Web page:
Also, there is potential error in estimating portion sizes and the limitation of the number of foods and dishes that have been directly analysed. Reporting is known to deteriorate further in the obese and likely to include significant inaccuracies in older populations. Prevalence of misreporting has been estimated as between 30-88% in epidemiological surveys (9). In large scale studies, use of FFQ’s are commonly applied, but since these are tailored to suit the population they serve, there is wide variation in number and range of items appearing on food lists.
Another limiting factor with traditional dietary assessment models is the limited number of nutrients that have been measured accurately in food. Evidence suggests that bioactive molecules in food such as polyphenols may play a role, but these molecules are not measured in most nutritional data sets. This limits the scope of understanding between the chemical composition of food and cognitive associations.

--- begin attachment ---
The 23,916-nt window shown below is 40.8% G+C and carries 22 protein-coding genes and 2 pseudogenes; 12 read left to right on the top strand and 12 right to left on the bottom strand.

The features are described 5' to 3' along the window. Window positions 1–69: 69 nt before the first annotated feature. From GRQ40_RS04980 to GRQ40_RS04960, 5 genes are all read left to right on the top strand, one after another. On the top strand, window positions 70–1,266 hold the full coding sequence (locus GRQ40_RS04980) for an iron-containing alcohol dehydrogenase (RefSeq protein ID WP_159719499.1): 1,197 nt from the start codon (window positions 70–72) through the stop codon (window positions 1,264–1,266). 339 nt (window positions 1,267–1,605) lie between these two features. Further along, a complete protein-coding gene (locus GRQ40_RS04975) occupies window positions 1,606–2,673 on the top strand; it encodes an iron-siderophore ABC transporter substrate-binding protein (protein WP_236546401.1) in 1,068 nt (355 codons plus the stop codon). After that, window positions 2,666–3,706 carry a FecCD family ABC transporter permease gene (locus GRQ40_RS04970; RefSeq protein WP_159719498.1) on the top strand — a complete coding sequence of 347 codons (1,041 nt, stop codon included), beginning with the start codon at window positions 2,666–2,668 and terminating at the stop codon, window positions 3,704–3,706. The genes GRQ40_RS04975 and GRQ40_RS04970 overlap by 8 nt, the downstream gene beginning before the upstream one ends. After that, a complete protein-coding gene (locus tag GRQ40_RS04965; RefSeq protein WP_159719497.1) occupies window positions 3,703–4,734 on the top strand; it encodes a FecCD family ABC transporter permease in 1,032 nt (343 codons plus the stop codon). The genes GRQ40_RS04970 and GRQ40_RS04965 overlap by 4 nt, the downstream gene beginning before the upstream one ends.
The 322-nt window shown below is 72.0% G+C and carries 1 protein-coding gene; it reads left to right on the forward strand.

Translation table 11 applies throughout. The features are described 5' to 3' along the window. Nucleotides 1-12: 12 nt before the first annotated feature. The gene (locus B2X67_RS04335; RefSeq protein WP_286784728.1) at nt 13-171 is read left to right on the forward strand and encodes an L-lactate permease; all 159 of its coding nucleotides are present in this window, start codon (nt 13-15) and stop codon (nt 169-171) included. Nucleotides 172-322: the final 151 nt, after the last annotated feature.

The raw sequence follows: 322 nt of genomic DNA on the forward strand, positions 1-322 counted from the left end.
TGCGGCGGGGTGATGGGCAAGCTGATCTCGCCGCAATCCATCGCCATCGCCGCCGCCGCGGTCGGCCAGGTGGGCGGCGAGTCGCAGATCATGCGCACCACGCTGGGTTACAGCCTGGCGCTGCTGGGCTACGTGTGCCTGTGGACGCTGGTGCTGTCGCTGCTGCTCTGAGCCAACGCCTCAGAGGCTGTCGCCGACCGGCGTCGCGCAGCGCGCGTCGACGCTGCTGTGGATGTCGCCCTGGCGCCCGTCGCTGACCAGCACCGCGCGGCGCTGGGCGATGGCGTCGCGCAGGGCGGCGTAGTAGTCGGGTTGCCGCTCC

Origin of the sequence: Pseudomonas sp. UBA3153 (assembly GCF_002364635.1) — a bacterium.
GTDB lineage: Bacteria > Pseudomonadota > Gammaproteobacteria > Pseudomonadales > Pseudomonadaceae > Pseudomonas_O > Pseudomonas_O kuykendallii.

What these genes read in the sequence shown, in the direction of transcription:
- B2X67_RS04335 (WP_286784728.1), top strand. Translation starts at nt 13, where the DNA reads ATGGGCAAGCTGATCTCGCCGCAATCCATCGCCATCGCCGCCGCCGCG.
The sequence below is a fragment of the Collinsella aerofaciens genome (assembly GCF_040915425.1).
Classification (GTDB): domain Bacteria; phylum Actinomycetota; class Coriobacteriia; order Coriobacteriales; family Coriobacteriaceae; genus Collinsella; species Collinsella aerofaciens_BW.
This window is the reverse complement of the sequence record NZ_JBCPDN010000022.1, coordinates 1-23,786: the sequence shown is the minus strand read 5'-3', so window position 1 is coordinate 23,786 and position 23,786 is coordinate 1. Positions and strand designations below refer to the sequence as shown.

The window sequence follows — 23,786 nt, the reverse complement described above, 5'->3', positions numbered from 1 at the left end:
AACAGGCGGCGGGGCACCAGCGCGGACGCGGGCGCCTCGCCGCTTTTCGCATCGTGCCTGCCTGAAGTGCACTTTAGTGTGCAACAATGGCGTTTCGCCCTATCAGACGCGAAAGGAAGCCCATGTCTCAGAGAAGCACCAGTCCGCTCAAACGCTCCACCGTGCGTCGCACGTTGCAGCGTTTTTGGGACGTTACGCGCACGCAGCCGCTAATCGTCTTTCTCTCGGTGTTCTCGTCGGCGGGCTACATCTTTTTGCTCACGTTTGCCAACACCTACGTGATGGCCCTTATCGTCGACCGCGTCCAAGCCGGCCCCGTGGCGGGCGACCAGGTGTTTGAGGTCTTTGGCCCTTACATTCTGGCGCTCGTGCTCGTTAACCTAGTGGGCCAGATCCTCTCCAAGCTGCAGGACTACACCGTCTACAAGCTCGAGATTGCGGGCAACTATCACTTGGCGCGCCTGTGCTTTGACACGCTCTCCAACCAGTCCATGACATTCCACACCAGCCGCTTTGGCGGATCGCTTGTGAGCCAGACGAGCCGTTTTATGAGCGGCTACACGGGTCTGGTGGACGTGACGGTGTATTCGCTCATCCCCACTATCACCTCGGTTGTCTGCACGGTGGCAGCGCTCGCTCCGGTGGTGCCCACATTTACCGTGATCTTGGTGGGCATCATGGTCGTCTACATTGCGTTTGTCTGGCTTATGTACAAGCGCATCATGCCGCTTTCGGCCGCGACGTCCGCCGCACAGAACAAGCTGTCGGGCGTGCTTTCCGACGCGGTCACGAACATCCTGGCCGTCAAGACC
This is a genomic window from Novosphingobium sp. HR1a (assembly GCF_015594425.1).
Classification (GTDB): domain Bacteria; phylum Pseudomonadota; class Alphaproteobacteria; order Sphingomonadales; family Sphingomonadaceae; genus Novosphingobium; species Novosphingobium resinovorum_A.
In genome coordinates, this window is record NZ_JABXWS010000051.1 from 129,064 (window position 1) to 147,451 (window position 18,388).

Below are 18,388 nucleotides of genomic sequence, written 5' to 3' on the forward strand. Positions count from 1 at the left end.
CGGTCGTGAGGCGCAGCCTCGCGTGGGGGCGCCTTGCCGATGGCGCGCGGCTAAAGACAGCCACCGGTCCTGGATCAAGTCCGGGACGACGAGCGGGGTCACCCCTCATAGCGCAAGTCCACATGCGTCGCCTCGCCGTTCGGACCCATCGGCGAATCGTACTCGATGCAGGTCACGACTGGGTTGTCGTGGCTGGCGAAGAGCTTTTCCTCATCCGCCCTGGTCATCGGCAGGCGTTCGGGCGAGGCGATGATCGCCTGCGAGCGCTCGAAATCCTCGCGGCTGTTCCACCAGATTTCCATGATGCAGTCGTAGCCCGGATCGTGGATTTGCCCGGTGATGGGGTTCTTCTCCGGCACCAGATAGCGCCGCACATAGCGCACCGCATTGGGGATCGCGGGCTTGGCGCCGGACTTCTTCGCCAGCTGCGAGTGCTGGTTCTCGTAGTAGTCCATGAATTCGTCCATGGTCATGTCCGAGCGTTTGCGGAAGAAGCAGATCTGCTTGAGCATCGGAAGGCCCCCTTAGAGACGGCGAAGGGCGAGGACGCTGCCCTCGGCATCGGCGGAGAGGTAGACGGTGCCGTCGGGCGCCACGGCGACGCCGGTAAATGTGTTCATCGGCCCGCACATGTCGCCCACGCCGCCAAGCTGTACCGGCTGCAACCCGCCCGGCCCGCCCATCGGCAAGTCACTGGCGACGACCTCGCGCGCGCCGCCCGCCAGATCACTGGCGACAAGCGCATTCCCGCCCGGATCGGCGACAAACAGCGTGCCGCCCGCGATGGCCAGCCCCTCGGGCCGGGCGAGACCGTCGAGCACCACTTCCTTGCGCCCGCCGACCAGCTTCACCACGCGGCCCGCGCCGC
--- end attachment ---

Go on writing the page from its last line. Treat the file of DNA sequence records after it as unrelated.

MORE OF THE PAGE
Reliability of dietary assessment is further compromised by analytical methods applying either a priori methodologies using constructed scores based on an underlying hypothesis and dietary guidelines which do not reflect entire dietary intake or a posteriori methods, applying data reduction techniques, such as principal component analysis, factor analysis, or cluster analysis to categorise on intercorrelations which provides insight to shared characteristics within a population but has limited comparability and reproducibility in other population samples. Both approaches are limited by pre-defined selections of food and nutrient groupings resulting in varying interpretations of dietary exposures and disease risk.